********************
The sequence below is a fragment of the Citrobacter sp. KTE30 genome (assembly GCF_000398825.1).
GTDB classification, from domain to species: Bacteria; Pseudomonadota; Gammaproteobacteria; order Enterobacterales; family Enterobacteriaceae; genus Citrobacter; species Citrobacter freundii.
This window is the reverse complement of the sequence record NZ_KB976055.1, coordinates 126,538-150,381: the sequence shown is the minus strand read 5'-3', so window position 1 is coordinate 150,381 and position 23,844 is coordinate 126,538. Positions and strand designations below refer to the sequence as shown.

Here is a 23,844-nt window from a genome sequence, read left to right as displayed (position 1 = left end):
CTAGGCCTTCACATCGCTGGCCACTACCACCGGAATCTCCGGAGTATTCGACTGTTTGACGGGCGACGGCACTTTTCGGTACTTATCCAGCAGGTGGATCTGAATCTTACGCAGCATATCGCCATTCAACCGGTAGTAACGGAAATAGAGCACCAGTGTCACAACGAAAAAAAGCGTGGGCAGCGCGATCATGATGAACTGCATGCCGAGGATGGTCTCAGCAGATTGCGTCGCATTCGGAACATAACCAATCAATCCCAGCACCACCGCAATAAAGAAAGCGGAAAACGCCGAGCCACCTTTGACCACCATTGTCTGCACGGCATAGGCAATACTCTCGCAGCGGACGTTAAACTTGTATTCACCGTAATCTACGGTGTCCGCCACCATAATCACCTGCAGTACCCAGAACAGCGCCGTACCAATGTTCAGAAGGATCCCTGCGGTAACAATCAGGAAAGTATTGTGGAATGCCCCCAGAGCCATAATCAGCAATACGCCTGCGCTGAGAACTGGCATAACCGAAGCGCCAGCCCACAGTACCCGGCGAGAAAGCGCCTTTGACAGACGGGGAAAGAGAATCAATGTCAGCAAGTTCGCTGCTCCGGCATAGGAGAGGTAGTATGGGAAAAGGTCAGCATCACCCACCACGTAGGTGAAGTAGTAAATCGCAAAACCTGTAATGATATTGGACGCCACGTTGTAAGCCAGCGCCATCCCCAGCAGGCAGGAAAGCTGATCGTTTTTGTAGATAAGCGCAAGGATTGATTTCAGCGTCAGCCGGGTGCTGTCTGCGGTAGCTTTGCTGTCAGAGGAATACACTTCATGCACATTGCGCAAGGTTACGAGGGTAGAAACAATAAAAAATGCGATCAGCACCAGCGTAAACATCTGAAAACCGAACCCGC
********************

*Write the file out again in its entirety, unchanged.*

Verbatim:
The sequence below is a fragment of the Citrobacter sp. KTE30 genome (assembly GCF_000398825.1).
GTDB classification, from domain to species: Bacteria; Pseudomonadota; Gammaproteobacteria; order Enterobacterales; family Enterobacteriaceae; genus Citrobacter; species Citrobacter freundii.
This window is the reverse complement of the sequence record NZ_KB976055.1, coordinates 126,538-150,381: the sequence shown is the minus strand read 5'-3', so window position 1 is coordinate 150,381 and position 23,844 is coordinate 126,538. Positions and strand designations below refer to the sequence as shown.

Here is a 23,844-nt window from a genome sequence, read left to right as displayed (position 1 = left end):
CTAGGCCTTCACATCGCTGGCCACTACCACCGGAATCTCCGGAGTATTCGACTGTTTGACGGGCGACGGCACTTTTCGGTACTTATCCAGCAGGTGGATCTGAATCTTACGCAGCATATCGCCATTCAACCGGTAGTAACGGAAATAGAGCACCAGTGTCACAACGAAAAAAAGCGTGGGCAGCGCGATCATGATGAACTGCATGCCGAGGATGGTCTCAGCAGATTGCGTCGCATTCGGAACATAACCAATCAATCCCAGCACCACCGCAATAAAGAAAGCGGAAAACGCCGAGCCACCTTTGACCACCATTGTCTGCACGGCATAGGCAATACTCTCGCAGCGGACGTTAAACTTGTATTCACCGTAATCTACGGTGTCCGCCACCATAATCACCTGCAGTACCCAGAACAGCGCCGTACCAATGTTCAGAAGGATCCCTGCGGTAACAATCAGGAAAGTATTGTGGAATGCCCCCAGAGCCATAATCAGCAATACGCCTGCGCTGAGAACTGGCATAACCGAAGCGCCAGCCCACAGTACCCGGCGAGAAAGCGCCTTTGACAGACGGGGAAAGAGAATCAATGTCAGCAAGTTCGCTGCTCCGGCATAGGAGAGGTAGTATGGGAAAAGGTCAGCATCACCCACCACGTAGGTGAAGTAGTAAATCGCAAAACCTGTAATGATATTGGACGCCACGTTGTAAGCCAGCGCCATCCCCAGCAGGCAGGAAAGCTGATCGTTTTTGTAGATAAGCGCAAGGATTGATTTCAGCGTCAGCCGGGTGCTGTCTGCGGTAGCTTTGCTGTCAGAGGAATACACTTCATGCACATTGCGCAAGGTTACGAGGGTAGAAACAATAAAAAATGCGATCAGCACCAGCGTAAACATCTGAAAACCGAACCCGC